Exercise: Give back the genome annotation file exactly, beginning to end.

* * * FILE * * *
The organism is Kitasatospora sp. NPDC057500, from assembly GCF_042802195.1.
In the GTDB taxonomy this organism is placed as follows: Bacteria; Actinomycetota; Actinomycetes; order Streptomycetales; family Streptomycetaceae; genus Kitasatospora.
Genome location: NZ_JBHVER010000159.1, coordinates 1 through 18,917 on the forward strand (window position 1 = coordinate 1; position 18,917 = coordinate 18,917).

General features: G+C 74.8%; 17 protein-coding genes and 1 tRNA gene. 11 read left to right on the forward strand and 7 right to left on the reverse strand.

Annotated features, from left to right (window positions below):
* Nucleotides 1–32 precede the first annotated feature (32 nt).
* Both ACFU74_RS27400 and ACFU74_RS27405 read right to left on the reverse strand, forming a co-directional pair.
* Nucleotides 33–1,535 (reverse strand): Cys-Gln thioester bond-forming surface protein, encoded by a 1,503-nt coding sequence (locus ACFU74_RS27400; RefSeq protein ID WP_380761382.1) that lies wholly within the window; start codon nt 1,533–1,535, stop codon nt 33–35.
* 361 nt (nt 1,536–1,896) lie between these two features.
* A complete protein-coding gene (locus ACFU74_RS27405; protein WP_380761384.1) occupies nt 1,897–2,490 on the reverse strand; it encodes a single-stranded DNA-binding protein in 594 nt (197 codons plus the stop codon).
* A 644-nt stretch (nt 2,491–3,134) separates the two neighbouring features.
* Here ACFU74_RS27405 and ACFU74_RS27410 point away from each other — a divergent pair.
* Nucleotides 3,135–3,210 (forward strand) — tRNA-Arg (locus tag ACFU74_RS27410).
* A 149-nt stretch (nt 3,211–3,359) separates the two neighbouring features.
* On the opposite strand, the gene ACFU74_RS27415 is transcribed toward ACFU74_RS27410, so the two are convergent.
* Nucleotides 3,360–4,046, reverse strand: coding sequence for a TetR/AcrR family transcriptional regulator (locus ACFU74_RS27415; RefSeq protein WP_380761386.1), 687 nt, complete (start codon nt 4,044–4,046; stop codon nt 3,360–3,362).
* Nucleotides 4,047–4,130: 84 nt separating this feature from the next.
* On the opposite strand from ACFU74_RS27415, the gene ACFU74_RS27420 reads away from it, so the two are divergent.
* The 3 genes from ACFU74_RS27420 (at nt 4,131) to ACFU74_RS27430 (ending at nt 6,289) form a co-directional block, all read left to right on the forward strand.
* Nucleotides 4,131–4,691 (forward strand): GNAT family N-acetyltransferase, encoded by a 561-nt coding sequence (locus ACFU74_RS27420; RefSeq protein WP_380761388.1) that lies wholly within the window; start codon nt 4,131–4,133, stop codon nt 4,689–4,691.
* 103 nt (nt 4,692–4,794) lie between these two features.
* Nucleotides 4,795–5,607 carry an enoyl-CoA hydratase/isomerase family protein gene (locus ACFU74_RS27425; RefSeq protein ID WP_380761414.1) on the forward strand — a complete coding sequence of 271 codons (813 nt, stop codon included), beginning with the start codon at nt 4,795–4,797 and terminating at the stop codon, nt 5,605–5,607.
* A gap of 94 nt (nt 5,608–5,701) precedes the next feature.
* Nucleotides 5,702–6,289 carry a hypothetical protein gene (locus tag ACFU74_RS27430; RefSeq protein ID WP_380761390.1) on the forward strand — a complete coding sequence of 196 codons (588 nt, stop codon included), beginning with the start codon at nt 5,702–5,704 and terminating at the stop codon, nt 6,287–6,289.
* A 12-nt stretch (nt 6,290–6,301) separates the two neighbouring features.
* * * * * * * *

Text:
The organism is Kitasatospora sp. NPDC057500, from assembly GCF_042802195.1.
In the GTDB taxonomy this organism is placed as follows: Bacteria; Actinomycetota; Actinomycetes; order Streptomycetales; family Streptomycetaceae; genus Kitasatospora.
Genome location: NZ_JBHVER010000159.1, coordinates 1 through 18,917 on the forward strand (window position 1 = coordinate 1; position 18,917 = coordinate 18,917).

General features: G+C 74.8%; 17 protein-coding genes and 1 tRNA gene. 11 read left to right on the forward strand and 7 right to left on the reverse strand.

Annotated features, from left to right (window positions below):
* Nucleotides 1–32 precede the first annotated feature (32 nt).
* Both ACFU74_RS27400 and ACFU74_RS27405 read right to left on the reverse strand, forming a co-directional pair.
* Nucleotides 33–1,535 (reverse strand): Cys-Gln thioester bond-forming surface protein, encoded by a 1,503-nt coding sequence (locus ACFU74_RS27400; RefSeq protein ID WP_380761382.1) that lies wholly within the window; start codon nt 1,533–1,535, stop codon nt 33–35.
* 361 nt (nt 1,536–1,896) lie between these two features.
* A complete protein-coding gene (locus ACFU74_RS27405; protein WP_380761384.1) occupies nt 1,897–2,490 on the reverse strand; it encodes a single-stranded DNA-binding protein in 594 nt (197 codons plus the stop codon).
* A 644-nt stretch (nt 2,491–3,134) separates the two neighbouring features.
* Here ACFU74_RS27405 and ACFU74_RS27410 point away from each other — a divergent pair.
* Nucleotides 3,135–3,210 (forward strand) — tRNA-Arg (locus tag ACFU74_RS27410).
* A 149-nt stretch (nt 3,211–3,359) separates the two neighbouring features.
* On the opposite strand, the gene ACFU74_RS27415 is transcribed toward ACFU74_RS27410, so the two are convergent.
* Nucleotides 3,360–4,046, reverse strand: coding sequence for a TetR/AcrR family transcriptional regulator (locus ACFU74_RS27415; RefSeq protein WP_380761386.1), 687 nt, complete (start codon nt 4,044–4,046; stop codon nt 3,360–3,362).
* Nucleotides 4,047–4,130: 84 nt separating this feature from the next.
* On the opposite strand from ACFU74_RS27415, the gene ACFU74_RS27420 reads away from it, so the two are divergent.
* The 3 genes from ACFU74_RS27420 (at nt 4,131) to ACFU74_RS27430 (ending at nt 6,289) form a co-directional block, all read left to right on the forward strand.
* Nucleotides 4,131–4,691 (forward strand): GNAT family N-acetyltransferase, encoded by a 561-nt coding sequence (locus ACFU74_RS27420; RefSeq protein WP_380761388.1) that lies wholly within the window; start codon nt 4,131–4,133, stop codon nt 4,689–4,691.
* 103 nt (nt 4,692–4,794) lie between these two features.
* Nucleotides 4,795–5,607 carry an enoyl-CoA hydratase/isomerase family protein gene (locus ACFU74_RS27425; RefSeq protein ID WP_380761414.1) on the forward strand — a complete coding sequence of 271 codons (813 nt, stop codon included), beginning with the start codon at nt 4,795–4,797 and terminating at the stop codon, nt 5,605–5,607.
* A gap of 94 nt (nt 5,608–5,701) precedes the next feature.
* Nucleotides 5,702–6,289 carry a hypothetical protein gene (locus tag ACFU74_RS27430; RefSeq protein ID WP_380761390.1) on the forward strand — a complete coding sequence of 196 codons (588 nt, stop codon included), beginning with the start codon at nt 5,702–5,704 and terminating at the stop codon, nt 6,287–6,289.
* A 12-nt stretch (nt 6,290–6,301) separates the two neighbouring features.